“As per law, a motorist has to carry valid documents and sometimes they do forget to carry them because of various reasons. In those circumstances, police have to issue a challan and ask motorist to pay the amount at nearest e-Seva centres. How can they demand money from motorists and still maintain that they are being considerate?” a software professional Rakesh Kumar questioned.

“I was caught thrice on the same day for not carrying my license and paid Rs.50 each time. It is the cops who first demand money and suggest that we can go Scot-free with less money. And if we ask for a challan instead, they usually book us for all sundry reasons that they can come up with,” he said.

The police version

But why do the police indulge in such acts in the first place? “There are people who try to cut some corners in all departments. The problem would be more as traffic police deal with public directly and have considerable discretionary power,” a senior police official said.

“Also the police who stand on roads and represent traffic police are often under-paid and under-qualified. We take strict action against persons who indulge in such practices as and when they come to our notice,” he added.

My article on The Hindu


Will a new signal system improve Hyderabad traffic?

Nemmani Sreedhar

HYDERABAD: With the much delayed Hyderabad Traffic Integrated Management System (H-TRIMS) project finally gaining steam, the aging and often ‘dysfunctional’ traffic signals in the city are set to fade into the twilight of an era that is marked with chaotic traffic.

The decades-old traffic signals installed are beset with a host of problems ranging from lack of connectivity to inability in configuring the signal timings properly. But if the H-TRIMS project takes-off as per the plans, the city will see a better traffic management within a year. Bharat Electronics Limited (BEL) won the bid for installing the ultra modern signal system under the H-TRIMS project on Tuesday.

“One of the most important reasons for the present traffic chaos on the city roads is lack of proper signalling system. How can police control the traffic when the signals themselves fail?” a senior police official said.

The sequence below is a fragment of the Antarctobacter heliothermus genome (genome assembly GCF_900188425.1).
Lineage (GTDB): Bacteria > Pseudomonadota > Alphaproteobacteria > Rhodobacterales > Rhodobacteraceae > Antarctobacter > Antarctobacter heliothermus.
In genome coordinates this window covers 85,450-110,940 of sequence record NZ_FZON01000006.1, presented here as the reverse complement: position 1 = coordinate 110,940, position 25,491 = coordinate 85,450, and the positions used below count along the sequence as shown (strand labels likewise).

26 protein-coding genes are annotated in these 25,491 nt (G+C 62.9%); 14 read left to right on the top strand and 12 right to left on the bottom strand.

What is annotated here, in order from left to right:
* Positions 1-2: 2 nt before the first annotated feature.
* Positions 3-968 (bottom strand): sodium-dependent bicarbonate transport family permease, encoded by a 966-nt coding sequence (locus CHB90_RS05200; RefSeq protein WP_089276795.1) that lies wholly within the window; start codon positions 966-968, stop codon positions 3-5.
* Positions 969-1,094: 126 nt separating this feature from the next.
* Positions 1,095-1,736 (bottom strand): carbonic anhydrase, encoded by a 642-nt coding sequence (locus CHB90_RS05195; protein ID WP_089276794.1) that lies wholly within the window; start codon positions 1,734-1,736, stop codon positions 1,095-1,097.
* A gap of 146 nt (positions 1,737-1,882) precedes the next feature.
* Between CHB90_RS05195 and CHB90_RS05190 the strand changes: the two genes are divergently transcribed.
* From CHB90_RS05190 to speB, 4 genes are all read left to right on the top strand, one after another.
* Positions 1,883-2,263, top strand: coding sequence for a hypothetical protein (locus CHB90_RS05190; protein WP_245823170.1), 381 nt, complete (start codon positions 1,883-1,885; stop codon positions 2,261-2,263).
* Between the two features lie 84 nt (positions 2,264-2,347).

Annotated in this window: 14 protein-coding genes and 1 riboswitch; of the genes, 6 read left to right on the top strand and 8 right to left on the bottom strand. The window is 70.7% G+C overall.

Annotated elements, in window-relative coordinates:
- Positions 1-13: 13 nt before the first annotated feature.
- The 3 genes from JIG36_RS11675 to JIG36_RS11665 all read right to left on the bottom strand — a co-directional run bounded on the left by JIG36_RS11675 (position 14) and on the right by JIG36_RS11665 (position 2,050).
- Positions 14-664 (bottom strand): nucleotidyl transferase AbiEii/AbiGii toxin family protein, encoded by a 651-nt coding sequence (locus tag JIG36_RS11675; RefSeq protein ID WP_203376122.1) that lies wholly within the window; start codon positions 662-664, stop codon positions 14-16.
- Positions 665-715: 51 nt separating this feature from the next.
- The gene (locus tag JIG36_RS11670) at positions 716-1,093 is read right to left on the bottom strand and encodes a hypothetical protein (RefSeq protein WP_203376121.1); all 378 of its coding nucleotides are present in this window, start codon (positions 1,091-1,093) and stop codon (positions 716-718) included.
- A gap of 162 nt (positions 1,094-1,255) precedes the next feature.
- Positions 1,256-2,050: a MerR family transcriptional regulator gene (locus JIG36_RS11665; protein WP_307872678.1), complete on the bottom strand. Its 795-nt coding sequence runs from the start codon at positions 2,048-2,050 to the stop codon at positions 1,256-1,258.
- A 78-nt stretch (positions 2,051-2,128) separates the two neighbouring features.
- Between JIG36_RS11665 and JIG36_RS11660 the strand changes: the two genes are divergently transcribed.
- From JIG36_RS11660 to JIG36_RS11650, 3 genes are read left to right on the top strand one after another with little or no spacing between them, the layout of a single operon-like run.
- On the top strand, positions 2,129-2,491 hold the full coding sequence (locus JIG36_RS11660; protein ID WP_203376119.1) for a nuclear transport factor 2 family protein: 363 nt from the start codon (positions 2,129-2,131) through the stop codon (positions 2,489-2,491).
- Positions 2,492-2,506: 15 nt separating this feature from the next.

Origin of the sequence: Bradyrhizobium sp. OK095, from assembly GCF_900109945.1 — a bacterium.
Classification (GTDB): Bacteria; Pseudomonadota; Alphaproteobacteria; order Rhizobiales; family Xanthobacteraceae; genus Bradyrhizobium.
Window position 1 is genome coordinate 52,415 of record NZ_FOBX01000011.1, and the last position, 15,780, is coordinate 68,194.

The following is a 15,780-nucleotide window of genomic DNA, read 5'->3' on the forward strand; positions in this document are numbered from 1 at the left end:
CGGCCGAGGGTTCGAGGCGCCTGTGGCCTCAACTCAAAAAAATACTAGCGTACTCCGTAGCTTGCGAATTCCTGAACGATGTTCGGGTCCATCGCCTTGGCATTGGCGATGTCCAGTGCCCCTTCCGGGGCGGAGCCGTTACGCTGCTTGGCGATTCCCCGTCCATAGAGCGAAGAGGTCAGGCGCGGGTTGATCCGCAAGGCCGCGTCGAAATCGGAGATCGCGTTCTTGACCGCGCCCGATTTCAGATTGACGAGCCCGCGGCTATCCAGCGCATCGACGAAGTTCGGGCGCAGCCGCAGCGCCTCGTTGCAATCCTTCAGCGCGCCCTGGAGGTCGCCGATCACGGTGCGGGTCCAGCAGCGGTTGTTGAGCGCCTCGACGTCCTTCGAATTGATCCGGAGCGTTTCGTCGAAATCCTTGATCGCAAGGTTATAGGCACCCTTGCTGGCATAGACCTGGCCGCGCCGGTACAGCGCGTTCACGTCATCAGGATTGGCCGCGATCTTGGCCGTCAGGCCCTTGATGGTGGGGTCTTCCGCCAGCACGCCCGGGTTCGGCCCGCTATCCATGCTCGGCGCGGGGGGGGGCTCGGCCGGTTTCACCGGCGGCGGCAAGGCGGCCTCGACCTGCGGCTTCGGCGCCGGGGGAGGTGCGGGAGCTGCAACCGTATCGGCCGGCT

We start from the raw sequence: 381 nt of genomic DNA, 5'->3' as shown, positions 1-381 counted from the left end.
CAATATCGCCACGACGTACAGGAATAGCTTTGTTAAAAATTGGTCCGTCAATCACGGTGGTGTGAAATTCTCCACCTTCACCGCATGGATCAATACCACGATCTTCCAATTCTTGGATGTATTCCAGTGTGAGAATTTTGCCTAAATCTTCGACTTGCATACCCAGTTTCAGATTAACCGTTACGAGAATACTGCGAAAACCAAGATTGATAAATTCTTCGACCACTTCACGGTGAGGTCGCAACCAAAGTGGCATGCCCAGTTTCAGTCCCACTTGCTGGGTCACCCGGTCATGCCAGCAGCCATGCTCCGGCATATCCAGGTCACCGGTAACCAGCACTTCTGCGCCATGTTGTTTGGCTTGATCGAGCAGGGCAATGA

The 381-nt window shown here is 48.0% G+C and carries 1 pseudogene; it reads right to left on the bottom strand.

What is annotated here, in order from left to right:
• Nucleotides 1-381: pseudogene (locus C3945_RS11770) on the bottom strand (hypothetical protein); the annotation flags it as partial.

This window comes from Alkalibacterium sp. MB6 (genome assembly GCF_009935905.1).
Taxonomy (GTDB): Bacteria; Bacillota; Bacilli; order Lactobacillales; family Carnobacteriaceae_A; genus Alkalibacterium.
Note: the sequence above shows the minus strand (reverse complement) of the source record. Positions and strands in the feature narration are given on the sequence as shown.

No power backup

“The present signalling system has no power backup because of which signals go blank during the power cuts and also result in fused bulbs. Apart from this, there is no possibility of synchronizing the present signals to optimize the traffic flow during the peak hours,” he explained.

In contrast, the 221 signals that are to be installed under the H-TRIMS project are completely wired with one another and all of them will come with power backup facilities. Each signal point will also be provided with countdown timers, and have a provision to set signal timings manually or from a control room.

That is not all, the cameras provided at each signal point will keep a watch on the traffic flow and will automatically increase the green light duration on the side that is witnessing heavy traffic flow.

Control room

With all the signals connected to the control room, the traffic police will also have a greater control over the overall traffic flow in the city and can take timely action to maintain a smoother vehicular moment.

The new system comes with a few more promises. To facilitate the movement of pedestrians, the signals will have an ‘all red’ duration when the traffic from all sides will be stopped. The duration changes for each signal according to the pedestrian volume.

Detecting breakdown

Since the signals are connected to the central control room, detecting a breakdown at any signal point becomes much easier, officials added.

The number of traffic signals installed in the city are168, while the number of signals removed as not necessary are 27. The number of signals to be up-graded under H-TRIMS in city are160 and the number of signals to be up-graded under H-TRIMS in Cyberabad area are 60.